lal quila

Emperor Shah Jahan commissioned construction of the Red Fort on 12 May 1638, when he decided to shift his capital from Agra to Delhi. Originally red and white, the Shah’s favourite colours,[11] its design is credited to architect Ustad Ahmad Lahouri, who also constructed the Taj Mahal.[12][13] The fort lies along the Yamuna River, which fed the moats surrounding most of the walls.[14] Construction began in the sacred month of Muharram, on 13 May 1638.[15]:01 Supervised by Shah Jahan, it was completed on 6 April 1648.[16][17] Unlike other Mughal forts, the Red Fort’s boundary walls are asymmetrical to contain the older Salimgarh Fort.[15]:04 The fortress-palace was a focal point of the medieval city of Shahjahanabad, which is present-day Old Delhi. Its planning and aesthetics represent the zenith of Mughal creativity prevailing during Shah Jahan’s reign.[citation needed] His successor Aurangzeb added the Pearl Mosque to the emperor’s private quarters, constructing barbicans in front of the two main gates to make the entrance to the palace more circuitous.[15]:08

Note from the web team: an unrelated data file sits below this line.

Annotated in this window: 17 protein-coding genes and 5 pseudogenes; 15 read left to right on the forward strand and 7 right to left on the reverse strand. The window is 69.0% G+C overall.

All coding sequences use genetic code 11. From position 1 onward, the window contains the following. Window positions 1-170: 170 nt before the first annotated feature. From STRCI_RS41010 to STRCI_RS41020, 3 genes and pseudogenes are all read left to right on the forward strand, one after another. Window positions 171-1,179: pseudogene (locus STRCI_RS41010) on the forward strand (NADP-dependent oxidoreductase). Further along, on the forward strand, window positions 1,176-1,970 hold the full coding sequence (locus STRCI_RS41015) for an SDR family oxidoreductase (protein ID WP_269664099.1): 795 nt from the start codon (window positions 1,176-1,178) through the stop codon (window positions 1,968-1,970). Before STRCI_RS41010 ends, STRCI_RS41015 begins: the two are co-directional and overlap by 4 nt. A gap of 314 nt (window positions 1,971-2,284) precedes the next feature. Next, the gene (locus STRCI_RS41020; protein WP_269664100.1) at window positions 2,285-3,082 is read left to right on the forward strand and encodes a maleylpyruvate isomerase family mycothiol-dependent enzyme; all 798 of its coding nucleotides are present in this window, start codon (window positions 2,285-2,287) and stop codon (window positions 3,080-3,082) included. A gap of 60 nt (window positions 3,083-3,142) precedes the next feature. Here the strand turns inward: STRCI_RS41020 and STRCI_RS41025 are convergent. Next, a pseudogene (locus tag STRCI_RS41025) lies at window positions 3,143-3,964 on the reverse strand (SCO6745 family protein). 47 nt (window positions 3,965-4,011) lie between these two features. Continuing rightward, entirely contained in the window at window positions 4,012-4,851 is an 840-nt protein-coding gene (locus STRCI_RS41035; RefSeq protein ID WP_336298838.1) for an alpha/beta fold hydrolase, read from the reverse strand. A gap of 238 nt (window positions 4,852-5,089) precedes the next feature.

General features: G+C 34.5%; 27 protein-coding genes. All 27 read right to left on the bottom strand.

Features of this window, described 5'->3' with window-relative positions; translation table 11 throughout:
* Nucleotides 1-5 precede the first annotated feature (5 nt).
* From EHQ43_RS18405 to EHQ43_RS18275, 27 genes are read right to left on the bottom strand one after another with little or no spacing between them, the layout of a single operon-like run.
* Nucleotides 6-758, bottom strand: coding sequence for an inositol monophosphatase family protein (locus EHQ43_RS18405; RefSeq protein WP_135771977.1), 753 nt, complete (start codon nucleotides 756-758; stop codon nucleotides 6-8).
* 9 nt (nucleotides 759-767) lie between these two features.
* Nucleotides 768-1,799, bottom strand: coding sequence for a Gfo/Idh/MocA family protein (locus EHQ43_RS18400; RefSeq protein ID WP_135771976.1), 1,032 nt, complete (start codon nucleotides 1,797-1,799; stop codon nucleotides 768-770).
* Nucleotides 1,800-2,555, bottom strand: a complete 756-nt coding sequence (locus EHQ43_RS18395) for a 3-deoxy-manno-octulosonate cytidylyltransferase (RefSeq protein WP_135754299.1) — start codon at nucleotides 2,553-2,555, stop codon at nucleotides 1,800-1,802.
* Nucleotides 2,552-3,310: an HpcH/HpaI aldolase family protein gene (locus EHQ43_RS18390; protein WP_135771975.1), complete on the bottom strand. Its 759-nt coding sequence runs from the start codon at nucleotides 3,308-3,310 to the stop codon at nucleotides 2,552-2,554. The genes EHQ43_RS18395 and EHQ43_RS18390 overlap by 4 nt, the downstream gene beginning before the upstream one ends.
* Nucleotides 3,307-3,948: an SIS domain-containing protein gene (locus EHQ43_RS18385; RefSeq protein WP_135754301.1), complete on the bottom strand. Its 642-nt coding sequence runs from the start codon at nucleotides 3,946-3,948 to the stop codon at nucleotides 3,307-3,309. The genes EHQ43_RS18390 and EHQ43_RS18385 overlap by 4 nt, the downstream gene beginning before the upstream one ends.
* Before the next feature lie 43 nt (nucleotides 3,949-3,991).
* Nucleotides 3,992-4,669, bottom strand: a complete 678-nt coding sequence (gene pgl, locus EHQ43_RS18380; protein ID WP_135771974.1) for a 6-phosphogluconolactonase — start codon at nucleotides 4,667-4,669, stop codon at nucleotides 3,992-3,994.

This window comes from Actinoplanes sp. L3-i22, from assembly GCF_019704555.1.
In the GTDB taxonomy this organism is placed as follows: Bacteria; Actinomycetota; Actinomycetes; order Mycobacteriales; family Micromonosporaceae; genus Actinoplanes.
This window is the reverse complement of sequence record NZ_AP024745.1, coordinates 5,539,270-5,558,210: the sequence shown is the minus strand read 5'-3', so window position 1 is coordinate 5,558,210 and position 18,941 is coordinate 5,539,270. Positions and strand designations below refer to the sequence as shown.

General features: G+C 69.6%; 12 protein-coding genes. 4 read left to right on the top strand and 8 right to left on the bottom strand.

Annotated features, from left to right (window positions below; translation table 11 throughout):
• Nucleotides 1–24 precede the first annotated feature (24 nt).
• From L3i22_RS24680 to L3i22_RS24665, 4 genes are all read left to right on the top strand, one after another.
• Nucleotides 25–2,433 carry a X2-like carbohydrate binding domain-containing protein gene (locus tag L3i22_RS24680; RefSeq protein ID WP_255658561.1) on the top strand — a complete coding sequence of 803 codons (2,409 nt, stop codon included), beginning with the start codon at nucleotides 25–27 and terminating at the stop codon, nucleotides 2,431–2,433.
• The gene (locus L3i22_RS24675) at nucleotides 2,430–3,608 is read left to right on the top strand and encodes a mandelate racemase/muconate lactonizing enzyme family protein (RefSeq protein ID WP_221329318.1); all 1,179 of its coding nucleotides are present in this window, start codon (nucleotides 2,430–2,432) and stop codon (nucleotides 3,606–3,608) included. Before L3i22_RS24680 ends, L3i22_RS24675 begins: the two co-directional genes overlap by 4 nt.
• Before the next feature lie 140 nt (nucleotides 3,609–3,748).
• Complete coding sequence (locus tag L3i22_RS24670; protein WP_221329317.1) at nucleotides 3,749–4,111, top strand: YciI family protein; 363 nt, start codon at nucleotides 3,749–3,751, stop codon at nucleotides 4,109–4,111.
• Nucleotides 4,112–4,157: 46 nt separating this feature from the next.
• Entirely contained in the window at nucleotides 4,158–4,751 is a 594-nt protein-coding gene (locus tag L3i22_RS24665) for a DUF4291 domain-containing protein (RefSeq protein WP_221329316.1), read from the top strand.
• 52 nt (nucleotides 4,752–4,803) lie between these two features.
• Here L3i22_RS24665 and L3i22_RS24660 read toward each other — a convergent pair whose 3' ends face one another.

The administrative and fiscal structure of the Mughal dynasty declined after Aurangzeb, and the 18th century saw a degeneration of the palace. When Jahandar Shah took over the Red Fort in 1712, it had been without an emperor for 30 years. Within a year of beginning his rule, Shah was murdered and replaced by Farrukhsiyar. To raise money, the silver ceiling of the Rang Mahal was replaced by copper during this period. Muhammad Shah, known as ‘Rangila’ (the Colourful) for his interest in art, took over the Red Fort in 1719. In 1739, Persian emperor Nadir Shah easily defeated the Mughal army, plundering the Red Fort including the Peacock Throne. Nadir Shah returned to Persia after three months, leaving a destroyed city and a weakened Mughal empire to Muhammad Shah.[15]:09 The internal weakness of the Mughal empire made the Mughals titular heads of Delhi, and a 1752 treaty made the Marathas protectors of the throne at Delhi.[18][19] The 1758 Maratha conquest of Lahore and Peshawar[20] placed them in conflict with Ahmad Shah Durrani.[21][22] In 1760, the Marathas

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